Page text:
Response: IPMI should be restricted to private management networks. If it is not used or you must run it on a public network, block its MAC address to limit access to your virtual local area network only.
Definition: Multi-factor authentication (MFA) is a security technology that requires at least two methods of authentication from different credentials to verify a user’s identity for login or another transaction.
Potential Threat: Traditional authentication methods like passwords can easily be compromised, and hackers can use password cracking tools to hack into a system by trying different combinations of usernames and passwords until they hit the correct one. Even though some systems may lock potential users out after a certain amount of incorrect attempts, there are still other ways hackers can access a system.
Response: Some forms of multi-factor authentication include knowledge of what the person knows (i.e. password), what the person has (i.e. security token), and who the person is (i.e. facial recognition).
Pre-boot and post-boot authentication
Definition: Pre-boot authentication requires the input of an identifier before allowing the operating system of a computer to boot; post-boot authentication requires the input of an identifier after the operating system boots.
Potential Threat: There are ways to circumvent traditional methods of OS authentication, and failing to require pre-boot and post-boot authentication leaves sensitive data without the necessary safeguards against unauthorized access.
Response: Some methods of authentication include requiring the entry of a username and password or a physical device coupled with data encryption to ensure that the proper authentication identifier is used before critical information can be accessed.
Definition: A hypervisor, also known as a virtual machine monitor (VMM), is software that creates and runs virtual machines (VMs). This allows one host computer to support multiple guest VMs by virtually sharing its resources, such as memory and processing, to other computers in the network. In essence, this software enables virtualization.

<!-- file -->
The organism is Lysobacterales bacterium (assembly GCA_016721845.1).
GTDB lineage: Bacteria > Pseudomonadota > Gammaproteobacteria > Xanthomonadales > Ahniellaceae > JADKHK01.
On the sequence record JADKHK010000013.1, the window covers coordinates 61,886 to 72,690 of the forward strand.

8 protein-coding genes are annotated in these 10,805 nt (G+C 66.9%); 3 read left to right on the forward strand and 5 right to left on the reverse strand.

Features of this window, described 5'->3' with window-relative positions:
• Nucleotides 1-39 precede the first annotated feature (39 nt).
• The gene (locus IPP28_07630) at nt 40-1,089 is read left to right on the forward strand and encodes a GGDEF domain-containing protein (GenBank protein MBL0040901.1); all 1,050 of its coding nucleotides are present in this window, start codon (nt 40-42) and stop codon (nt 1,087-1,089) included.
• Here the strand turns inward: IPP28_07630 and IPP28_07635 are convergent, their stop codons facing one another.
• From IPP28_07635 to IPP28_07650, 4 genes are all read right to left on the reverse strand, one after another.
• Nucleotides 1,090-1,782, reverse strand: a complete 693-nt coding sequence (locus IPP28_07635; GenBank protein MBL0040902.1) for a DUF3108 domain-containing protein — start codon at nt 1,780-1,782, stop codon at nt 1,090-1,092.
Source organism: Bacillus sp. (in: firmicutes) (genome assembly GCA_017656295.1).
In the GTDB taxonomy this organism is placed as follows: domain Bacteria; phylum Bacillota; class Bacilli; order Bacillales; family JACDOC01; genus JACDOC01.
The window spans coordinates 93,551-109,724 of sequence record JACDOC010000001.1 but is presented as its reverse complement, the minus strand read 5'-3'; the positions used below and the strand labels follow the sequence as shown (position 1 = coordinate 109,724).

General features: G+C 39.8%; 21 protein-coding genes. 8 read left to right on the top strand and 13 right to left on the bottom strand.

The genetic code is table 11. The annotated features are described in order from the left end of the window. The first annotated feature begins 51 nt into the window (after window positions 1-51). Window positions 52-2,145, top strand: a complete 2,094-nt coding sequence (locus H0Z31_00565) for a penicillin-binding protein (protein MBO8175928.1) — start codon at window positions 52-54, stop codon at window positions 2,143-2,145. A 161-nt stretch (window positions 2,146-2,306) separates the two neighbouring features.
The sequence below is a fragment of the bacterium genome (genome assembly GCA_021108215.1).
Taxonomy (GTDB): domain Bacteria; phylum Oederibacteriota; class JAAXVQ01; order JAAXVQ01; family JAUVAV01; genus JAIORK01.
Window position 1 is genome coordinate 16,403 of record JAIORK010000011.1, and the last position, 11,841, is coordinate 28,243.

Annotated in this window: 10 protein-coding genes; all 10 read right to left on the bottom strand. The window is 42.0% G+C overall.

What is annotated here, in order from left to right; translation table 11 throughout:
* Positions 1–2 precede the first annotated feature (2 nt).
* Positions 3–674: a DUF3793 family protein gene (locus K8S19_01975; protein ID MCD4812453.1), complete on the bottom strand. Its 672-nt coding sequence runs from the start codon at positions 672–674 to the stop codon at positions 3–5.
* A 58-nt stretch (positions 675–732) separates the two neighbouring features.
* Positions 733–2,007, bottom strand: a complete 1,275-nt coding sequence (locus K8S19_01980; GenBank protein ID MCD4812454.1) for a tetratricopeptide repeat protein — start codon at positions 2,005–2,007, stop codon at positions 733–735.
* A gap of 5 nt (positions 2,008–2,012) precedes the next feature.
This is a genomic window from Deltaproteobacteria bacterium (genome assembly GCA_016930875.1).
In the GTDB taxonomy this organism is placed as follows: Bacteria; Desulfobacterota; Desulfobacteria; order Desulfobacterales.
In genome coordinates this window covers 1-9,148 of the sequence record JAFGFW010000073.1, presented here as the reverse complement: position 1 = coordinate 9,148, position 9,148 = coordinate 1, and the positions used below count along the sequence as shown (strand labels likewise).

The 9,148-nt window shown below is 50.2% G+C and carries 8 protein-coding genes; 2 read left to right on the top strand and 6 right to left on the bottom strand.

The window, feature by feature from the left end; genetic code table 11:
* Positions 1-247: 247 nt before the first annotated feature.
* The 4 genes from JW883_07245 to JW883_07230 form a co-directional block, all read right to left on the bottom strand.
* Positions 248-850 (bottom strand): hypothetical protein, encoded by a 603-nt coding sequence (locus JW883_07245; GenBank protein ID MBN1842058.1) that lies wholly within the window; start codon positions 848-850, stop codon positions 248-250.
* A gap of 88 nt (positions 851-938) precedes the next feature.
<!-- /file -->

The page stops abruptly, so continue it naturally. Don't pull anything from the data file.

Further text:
Potential Threat: If hackers are able to get into the hypervisor software, then they will have access to all of the virtual machines and the data stored on them. Additionally, since hypervisors distribute virtual machines via a network, they can be susceptible to intrusions and denial-of-service attacks without the right protections.
Response: Some strategies to secure your system’s hypervisor include creating separate VM and management networks, setting access privileges, and disabling unnecessary services to protect critical data and ensure optimal performance.
Definition: An operating system (OS) manages a computer’s memory and processes as well as all of its software and hardware (ex. Windows, Linux). It is perhaps the most important software on a computer, allowing you to communicate with a computer and give commands.
Potential Threat: Failure to protect your OS can lead to the injection of malware, denial-of-service attacks, network intrusion, and buffer overload. This can impede performance and put sensitive information at risk.
Response: Some measures to improve OS security include authentication measures, one-time passwords, and virtualization through locked VMs to protect its confidentiality, functionality, and availability.
When designing a server, particularly those for use by the federal government or military, security is of the utmost importance.
With our increasingly virtual world comes a whole new class of cybercriminals armed with advanced tools and tactics to compromise critical information and weaken or destroy a computer’s functionalities.
As cybercriminals find ways to circumvent traditional security measures, it is crucial to establish a multi-layered defense strategy to guard all of a system’s possible points of attack and provide extra protection should one of the barriers be broken.
Learn more about the importance of securing critical mission systems across the hardware, firmware, and software layer stack to ensure data integrity at the highest level and ensure optimal performance.